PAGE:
ROCK MYSELF TO SLEEP (April Wine) – Later covered by Jefferson Starship, this meat and potatoes track by Canadian band April Wine is my least favorite on the album and thankfully, it only appears briefly in the background, if memory serves, during the scene where Amy shoves a chili burger into Charlie’s face. “Oh, you’re so cool, Brewster! I can’t stand it!”

LET’S TALK (Devo) – Another track I can take or leave and one that, despite being on the album and listed in the end credits…I can never locate it in the body of the film itself! Any insight into this absence would be welcome…

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Side Two

ARMIES OF THE NIGHT (Sparks) – One of the highlights of the album, a killer electro-based track by veteran band Sparks with a great chorus and hook that plays during the street chase, luring Charlie and Amy to the nightclub. The ultimate 80s nightlife anthem.

GIVE IT UP (Evelyn “Champagne” King) – More erotic nightclub sequence bliss, this one figuring into Jerry and Amy’s first dance, that twirling, sensual , mirror ballet that is still one of the most seductive scenes in any film ever. Great song by veteran disco queen, King.

SAVE ME TONIGHT (White Sister) – A pretty, chest-pounding metal ballad, played during one of Charlie’s darkest hours, late at night and only in passing.

BOPPIN’ TONIGHT (Fabulous Fontaines) – A track cobbled together by producer Gary Goetzman who invented the name Fabulous Fontaines, a non-band that never made another track. As the band handle suggests, this is a’50s styled do-wop rock tune that only appears briefly during the sequence where Charlie pulls his car into his driveway and meets Jerry’s first victim, a pretty prostitute (“Is this 99 Oak?”). Charlie also sort of sings the chorus as he steps out of the car.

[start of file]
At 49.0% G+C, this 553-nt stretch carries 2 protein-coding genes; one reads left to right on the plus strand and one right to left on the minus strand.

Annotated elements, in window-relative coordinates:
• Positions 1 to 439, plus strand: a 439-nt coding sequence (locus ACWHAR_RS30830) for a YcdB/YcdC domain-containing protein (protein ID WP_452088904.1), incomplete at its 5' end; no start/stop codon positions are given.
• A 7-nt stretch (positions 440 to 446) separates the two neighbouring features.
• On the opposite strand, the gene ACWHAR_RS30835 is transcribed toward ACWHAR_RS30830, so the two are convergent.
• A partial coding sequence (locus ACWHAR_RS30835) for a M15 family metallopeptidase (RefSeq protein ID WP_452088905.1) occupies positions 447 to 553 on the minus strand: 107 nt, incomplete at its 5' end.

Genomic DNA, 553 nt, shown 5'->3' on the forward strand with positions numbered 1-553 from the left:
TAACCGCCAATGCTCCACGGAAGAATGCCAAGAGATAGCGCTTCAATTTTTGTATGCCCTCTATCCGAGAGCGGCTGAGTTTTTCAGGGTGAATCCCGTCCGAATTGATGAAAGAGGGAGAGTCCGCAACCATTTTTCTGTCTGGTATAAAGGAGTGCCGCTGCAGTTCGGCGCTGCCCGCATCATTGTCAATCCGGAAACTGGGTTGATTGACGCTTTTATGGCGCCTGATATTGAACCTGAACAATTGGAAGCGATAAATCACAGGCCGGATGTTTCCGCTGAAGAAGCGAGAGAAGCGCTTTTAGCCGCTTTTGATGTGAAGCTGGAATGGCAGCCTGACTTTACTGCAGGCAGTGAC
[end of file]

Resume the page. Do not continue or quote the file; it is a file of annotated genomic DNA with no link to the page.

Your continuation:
COME TO ME (Brad Fiedel) – One of the greatest scenes in the film is the “first bite” sequence, where Jerry seduces and essentially penetrates a willing Amy for the first time, biting into her neck, a thin drip of blood running down her back. Fiedel’s COME TO ME plays over this sequence in its entirety, but it’s instrumental. I loved that music, which is in essence the theme music of the movie. I was initially bummed to discover that the track included on the album features a Fiedel vocal. This was due to a deal between Chackler/Private-I records (a sub-label of Columbia) and the composer, who insisted that his vocal version appear on the platter after Holland only used the instrumental in the picture. After a few listens, Fiedel’s soft croon grows on you. Years later, when Intrada Records dug into the vaults and claimed the moldering tapes that housed the original Fiedel music and released a remastered CD of the full score, I was in heaven, finally getting COME TO ME in its raw state. It’s a beautiful piece of music, used again (albeit re-orchestrated) in the middling FRIGHT NIGHT PART 2 with a Deborah Holland vocal.

The FRIGHT NIGHT soundtrack initially only ever existed in that cassette and original vinyl format, never making an official appearance on CD (though bootlegs exist). Thankfully, Night Fever records re-released the album on vinyl recently.

It’s the perfect ‘80s soundtrack to the perfect ‘80s horror movie, the rare case where the songs were specially prepared for the movie and thus, essential.